Posts Tagged ralph freeman
Can someone help me out here with a question for my homework, The question above, is the question. (Lol, don't worry if it's confusing).
I just want to know who got credited for designing the bridge (i think it's dorman long), and where do we still see his name??
Thanks to all for all your help!
I know that it was constructed as an arch bridge but its for an history assignment and it says that it needs to be given in detail
anything is appreciated, thanks!
In 1923, 800 homes and a high school campus were demolished in preparation for construction. The owners of these homes received compensation, but their occupants did not.
The building of the bridge was under the management of Bradfield. Three other people were involved in the bridge's design and construction: Laurence Ennis, the engineer-in-charge at Dorman Long and Co was the main supervisor (Bradfield visited occasionally throughout the project and, in particular, at the many key stages of the project, to inspect progress and make managerial decisions); Edward Judge was chief technical engineer of Dorman Long and later became president of the British Iron and Steel Federation; Sir Ralph Freeman was hired by the company to design the accepted model in further detail. later a bitter disagreement broke out between Bradfield and Freeman as to who actually designed the bridge. another name connected with the bridge's design is that of Arthur Plunkett.
The official ceremony to mark the "turning of the first sod" occurred on 28 July 1923. This was followed by the building of two worksheds at Milsons Point to assist in building the bridge—the light and heavy workshops. their purpose was to build the bridge's many parts. In January 1925, the excavations to build the abutments and approach spans began. In October 1925, the building of the abutments and approach spans themselves began, and these were completed in September 1928. Construction of the bridge itself began in December 1928, with the construction of the bridge parts in the workshops.
Construction of the arch of the bridge began in 1929, with two separate teams building the arch on each side using creeper cranes. The first panel was erected on the southern side in March 1929. The southern end of the bridge was worked on a month ahead of the northern end, in order to detect any errors and to ensure that they did not happen on the northern side.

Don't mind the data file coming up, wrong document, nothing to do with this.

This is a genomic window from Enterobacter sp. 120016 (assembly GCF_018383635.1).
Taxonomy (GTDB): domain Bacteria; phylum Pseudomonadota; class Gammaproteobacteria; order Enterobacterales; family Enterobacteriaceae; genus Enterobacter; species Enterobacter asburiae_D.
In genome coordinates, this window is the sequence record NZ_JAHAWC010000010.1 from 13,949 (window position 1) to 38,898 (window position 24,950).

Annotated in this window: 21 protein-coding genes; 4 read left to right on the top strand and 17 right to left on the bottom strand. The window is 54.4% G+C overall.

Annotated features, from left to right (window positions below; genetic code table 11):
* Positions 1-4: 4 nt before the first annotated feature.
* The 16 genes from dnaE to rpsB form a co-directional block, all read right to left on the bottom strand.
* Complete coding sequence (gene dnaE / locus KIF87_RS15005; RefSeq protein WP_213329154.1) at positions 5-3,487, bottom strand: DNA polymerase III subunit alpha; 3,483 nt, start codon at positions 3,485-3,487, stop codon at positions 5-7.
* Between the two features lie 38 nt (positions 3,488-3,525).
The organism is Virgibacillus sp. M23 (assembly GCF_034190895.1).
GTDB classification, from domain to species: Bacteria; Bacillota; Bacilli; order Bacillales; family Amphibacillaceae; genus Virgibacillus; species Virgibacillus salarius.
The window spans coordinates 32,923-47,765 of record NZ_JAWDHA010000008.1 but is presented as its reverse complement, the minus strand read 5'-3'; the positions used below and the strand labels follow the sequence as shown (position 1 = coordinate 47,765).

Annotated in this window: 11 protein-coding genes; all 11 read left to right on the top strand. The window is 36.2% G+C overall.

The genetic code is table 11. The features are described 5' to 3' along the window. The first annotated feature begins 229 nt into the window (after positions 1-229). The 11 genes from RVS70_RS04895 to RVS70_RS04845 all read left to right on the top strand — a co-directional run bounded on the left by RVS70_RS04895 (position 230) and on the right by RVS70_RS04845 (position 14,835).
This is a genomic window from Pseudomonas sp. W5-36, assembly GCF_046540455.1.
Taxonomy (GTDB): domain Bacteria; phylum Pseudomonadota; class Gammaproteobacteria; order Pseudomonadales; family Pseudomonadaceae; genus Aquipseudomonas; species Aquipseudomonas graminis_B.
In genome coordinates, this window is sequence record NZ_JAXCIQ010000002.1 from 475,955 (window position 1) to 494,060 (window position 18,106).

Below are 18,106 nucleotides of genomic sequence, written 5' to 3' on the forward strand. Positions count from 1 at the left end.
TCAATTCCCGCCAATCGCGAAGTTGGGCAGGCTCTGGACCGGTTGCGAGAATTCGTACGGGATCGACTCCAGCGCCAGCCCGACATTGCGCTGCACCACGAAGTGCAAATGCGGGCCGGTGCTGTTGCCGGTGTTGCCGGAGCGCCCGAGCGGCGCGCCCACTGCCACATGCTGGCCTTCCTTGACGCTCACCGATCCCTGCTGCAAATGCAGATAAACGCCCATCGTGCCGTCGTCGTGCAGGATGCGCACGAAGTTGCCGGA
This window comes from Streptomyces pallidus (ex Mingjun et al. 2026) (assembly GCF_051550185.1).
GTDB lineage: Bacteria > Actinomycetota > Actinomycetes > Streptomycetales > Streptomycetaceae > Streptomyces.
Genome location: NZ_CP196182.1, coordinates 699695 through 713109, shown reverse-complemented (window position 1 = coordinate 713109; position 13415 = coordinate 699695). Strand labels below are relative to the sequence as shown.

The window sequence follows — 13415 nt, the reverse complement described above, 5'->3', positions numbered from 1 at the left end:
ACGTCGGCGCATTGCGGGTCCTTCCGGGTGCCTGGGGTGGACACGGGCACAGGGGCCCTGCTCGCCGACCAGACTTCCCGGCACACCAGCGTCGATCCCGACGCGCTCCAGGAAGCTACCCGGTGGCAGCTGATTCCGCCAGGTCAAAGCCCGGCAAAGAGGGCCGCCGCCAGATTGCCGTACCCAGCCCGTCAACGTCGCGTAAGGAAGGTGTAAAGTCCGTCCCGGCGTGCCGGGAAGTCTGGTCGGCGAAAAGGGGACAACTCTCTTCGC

During construction, the two halves of the arch were held up by numerous support cables. Once the arch halves were completed the cables were slowly released to bring the two halves of the arch together. This was finalised on the afternoon of 19 August 1930. Ennis and four associates personally witnessed this whilst standing on top of the bridge. following a parting that occurred due to the contraction of metal in the evening, the ends were rejoined at 10 pm, and have remained joined since then. The support cables were then surplus to the design and removed. They were subsequently used as support cables for the Walter Taylor Bridge, over the Brisbane River in the western suburbs of Brisbane, Queensland.
The road and the two sets of tram and railway tracks were completed in 1931. Power and telephone lines, and water, gas and drainage pipes were also all added to the bridge in that year. On 19 January 1932, the first test train, a steam locomotive, safely crossed the bridge. About 90 others also crossed the bridge in the months that followed as part of a series of tests to ensure the bridge's safety.
The construction worksheds were demolished after the bridge was completed, and the land that they were on is now occupied by Luna Park and the North Sydney Swimming Pool.
The standards of industrial safety during construction were poor by today's standards. Sixteen workers died during construction, but surprisingly only two from falling off the bridge. several more were injured from unsafe working practices undertaken whilst heating and inserting its rivets, and deafness experienced by many of the workers in later years was blamed on the project.
The total financial cost of the bridge was $10 million (double the original quote). This was not paid off in full until 1988.